At the most basic level, yes, players depend on the league for their needs. They depend on those paychecks so they can pull up to the field in their Rolls Royces and go home to their multi-million-dollar mansions. They depend on the league for their happiness because football has been their entire life. Football is what they love. Football is what they do. It defines them as a man. That’s why you’d think it would be in their best interest to follow the rules. But it comes as no surprise when players break them. They feel they can. No one has ever told them no. Not in high school. Not in college. They’ve always been the stars. They do no wrong. Coaches, teams, the league need them on the field in peak condition, so just don’t do anything too obvious to mess up. Draw the public’s attention, whether it be a video knocking out a woman, or tweets describing the star quarterback yelling obscenities, and now they’ve crossed the line. Get the attention of the league, the university and now someone is forced to take action.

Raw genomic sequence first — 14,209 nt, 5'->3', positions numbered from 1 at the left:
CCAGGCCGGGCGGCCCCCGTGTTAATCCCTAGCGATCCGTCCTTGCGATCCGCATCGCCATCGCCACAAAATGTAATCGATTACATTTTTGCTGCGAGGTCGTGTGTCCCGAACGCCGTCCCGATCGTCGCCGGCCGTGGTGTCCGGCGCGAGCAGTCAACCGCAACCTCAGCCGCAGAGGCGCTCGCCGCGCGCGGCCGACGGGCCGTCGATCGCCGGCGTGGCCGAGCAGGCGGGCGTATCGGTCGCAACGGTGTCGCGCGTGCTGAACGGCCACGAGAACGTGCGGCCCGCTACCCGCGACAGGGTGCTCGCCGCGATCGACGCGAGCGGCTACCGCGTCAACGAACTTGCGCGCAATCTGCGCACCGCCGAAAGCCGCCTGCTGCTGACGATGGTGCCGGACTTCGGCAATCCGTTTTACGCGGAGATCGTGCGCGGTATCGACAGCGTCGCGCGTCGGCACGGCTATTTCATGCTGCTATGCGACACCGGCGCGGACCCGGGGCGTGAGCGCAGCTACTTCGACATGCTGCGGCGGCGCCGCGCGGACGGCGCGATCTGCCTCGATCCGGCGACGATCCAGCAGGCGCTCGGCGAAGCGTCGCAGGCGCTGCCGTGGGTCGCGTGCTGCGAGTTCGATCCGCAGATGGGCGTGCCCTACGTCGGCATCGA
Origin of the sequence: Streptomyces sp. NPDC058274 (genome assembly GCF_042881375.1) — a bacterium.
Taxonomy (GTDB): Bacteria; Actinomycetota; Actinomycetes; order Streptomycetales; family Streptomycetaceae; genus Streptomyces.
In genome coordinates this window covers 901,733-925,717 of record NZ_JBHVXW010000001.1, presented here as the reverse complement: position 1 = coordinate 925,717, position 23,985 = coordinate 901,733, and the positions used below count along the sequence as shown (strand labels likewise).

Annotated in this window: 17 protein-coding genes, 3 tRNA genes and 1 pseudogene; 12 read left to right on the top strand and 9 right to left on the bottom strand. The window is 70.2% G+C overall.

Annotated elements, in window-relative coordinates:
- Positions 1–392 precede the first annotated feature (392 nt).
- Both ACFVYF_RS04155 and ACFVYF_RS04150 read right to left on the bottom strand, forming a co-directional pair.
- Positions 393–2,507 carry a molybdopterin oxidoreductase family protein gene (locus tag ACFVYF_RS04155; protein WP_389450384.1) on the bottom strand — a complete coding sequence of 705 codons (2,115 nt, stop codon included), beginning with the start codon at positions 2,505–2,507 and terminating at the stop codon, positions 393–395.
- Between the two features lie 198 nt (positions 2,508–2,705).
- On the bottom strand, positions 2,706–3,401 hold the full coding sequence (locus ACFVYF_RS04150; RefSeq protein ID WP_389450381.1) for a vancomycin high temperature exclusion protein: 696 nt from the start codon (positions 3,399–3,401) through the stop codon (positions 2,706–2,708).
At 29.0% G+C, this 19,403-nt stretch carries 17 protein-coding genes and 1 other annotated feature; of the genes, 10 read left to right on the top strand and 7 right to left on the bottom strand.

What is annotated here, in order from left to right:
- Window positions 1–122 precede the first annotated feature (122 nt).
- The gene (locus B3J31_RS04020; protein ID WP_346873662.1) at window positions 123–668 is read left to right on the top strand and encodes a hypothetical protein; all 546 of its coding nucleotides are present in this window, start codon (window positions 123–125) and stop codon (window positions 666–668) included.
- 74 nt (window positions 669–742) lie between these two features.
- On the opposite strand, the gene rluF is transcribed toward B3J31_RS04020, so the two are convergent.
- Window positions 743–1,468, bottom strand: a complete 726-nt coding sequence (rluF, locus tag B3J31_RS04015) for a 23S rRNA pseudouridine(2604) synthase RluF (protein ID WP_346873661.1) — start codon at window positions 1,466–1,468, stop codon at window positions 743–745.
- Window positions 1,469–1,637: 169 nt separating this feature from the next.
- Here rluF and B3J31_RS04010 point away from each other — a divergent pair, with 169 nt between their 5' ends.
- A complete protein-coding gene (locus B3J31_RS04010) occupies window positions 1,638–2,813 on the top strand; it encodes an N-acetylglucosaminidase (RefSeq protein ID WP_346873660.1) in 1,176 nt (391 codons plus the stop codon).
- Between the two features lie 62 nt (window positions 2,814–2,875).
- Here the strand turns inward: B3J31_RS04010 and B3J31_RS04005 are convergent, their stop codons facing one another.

But why now? Why all of a sudden are players getting put on an exempt list, being suspended or deactivated? These domestic violence or child abuse cases didn’t just start happening a few weeks ago. The league has been turning a blind eye because as much as the players depend on the league, the league depends on the players — for sponsorship dollars, to put butts in stadium seats and to attract eyeballs to the television screen. After all, without players, there is no league. The bigger the player, the bigger the brand. The way the NFL has handled the off-the-field drama has been ridiculous. It’s more frustrating than a fourth quarter Cutler collapse (I didn’t even think that was possible). To be smart enough to manage a league worth billions of dollars and yet at the same time, so dumb to not even know how to discipline grown men acting like children is embarrassing. The player-NFL relationship has clearly become a dysfunctional one. It’s time for some players to take a break, for leaders to take a step back and think about what they’ve done and, if necessary, seek treatment so they can do what’s “right…” the first time.